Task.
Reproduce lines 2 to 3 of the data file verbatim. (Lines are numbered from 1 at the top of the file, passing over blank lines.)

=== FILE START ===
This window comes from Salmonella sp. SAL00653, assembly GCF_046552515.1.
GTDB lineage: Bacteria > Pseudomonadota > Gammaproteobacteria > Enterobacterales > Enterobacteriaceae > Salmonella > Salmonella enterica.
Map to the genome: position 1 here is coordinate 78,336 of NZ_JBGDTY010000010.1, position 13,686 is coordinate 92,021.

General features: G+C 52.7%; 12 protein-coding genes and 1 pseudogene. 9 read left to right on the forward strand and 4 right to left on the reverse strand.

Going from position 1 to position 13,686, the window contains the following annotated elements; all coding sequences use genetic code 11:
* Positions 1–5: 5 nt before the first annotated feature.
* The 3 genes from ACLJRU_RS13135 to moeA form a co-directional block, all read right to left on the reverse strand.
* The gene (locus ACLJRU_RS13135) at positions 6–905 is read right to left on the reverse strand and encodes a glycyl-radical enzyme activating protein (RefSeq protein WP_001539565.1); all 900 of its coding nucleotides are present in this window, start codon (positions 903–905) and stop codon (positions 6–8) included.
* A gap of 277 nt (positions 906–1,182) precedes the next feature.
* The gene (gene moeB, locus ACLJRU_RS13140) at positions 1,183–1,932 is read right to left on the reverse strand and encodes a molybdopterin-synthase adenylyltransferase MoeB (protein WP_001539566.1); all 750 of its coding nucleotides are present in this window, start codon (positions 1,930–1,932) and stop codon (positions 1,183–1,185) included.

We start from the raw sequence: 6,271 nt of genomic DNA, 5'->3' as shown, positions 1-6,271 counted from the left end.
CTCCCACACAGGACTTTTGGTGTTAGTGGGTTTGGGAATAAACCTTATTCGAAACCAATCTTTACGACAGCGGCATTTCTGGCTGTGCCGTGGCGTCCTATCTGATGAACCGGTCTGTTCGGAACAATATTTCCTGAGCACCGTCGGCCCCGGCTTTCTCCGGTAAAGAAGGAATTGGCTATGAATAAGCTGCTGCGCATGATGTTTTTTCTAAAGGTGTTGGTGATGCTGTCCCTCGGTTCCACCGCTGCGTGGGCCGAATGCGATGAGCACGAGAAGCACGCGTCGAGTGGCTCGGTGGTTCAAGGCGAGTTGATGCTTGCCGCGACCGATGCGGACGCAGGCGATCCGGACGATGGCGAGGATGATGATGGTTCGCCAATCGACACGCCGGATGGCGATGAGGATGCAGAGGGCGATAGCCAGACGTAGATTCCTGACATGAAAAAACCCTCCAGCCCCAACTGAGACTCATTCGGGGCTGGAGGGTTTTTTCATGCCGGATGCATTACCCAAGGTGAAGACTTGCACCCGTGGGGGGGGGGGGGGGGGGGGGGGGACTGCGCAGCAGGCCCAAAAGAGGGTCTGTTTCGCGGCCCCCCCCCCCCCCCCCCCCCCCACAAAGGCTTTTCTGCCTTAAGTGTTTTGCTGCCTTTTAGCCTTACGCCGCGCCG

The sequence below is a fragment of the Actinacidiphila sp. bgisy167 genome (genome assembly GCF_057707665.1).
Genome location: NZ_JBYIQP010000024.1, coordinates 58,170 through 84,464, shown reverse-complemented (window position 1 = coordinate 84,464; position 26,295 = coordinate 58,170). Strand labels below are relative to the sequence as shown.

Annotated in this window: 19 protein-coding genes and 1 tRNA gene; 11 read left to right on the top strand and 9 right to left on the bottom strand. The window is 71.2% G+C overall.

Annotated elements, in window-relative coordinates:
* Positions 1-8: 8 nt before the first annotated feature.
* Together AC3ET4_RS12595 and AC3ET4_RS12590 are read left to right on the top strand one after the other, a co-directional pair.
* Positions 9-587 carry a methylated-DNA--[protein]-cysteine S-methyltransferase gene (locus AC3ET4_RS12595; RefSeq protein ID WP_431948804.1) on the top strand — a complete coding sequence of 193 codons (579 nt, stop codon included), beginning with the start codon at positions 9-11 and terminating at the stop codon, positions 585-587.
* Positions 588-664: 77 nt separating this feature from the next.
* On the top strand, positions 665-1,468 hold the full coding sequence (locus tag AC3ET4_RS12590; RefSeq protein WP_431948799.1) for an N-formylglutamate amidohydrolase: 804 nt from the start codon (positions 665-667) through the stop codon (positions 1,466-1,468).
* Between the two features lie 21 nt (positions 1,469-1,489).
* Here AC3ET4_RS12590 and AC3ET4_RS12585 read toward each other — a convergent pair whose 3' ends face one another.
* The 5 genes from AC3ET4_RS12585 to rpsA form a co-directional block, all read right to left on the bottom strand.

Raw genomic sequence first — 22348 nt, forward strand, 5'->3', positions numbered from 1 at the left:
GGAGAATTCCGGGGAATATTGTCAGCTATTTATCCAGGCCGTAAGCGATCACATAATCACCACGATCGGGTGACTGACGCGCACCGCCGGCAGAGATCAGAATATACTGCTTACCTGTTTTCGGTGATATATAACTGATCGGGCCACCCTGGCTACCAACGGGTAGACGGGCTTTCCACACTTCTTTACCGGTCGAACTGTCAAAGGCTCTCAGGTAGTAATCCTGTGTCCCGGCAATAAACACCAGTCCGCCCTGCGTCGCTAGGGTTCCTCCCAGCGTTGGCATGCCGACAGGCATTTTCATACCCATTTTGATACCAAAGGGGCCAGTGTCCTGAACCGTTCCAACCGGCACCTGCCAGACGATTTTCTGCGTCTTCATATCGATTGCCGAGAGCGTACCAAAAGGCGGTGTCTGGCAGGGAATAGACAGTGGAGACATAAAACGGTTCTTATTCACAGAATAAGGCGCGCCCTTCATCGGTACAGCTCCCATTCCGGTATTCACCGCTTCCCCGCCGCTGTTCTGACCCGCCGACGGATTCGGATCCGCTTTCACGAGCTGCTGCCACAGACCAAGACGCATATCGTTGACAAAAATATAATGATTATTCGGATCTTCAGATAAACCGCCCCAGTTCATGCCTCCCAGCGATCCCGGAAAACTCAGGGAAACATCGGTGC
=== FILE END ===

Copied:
GTDB lineage: Bacteria > Pseudomonadota > Gammaproteobacteria > Enterobacterales > Enterobacteriaceae > Salmonella > Salmonella enterica.
Map to the genome: position 1 here is coordinate 78,336 of NZ_JBGDTY010000010.1, position 13,686 is coordinate 92,021.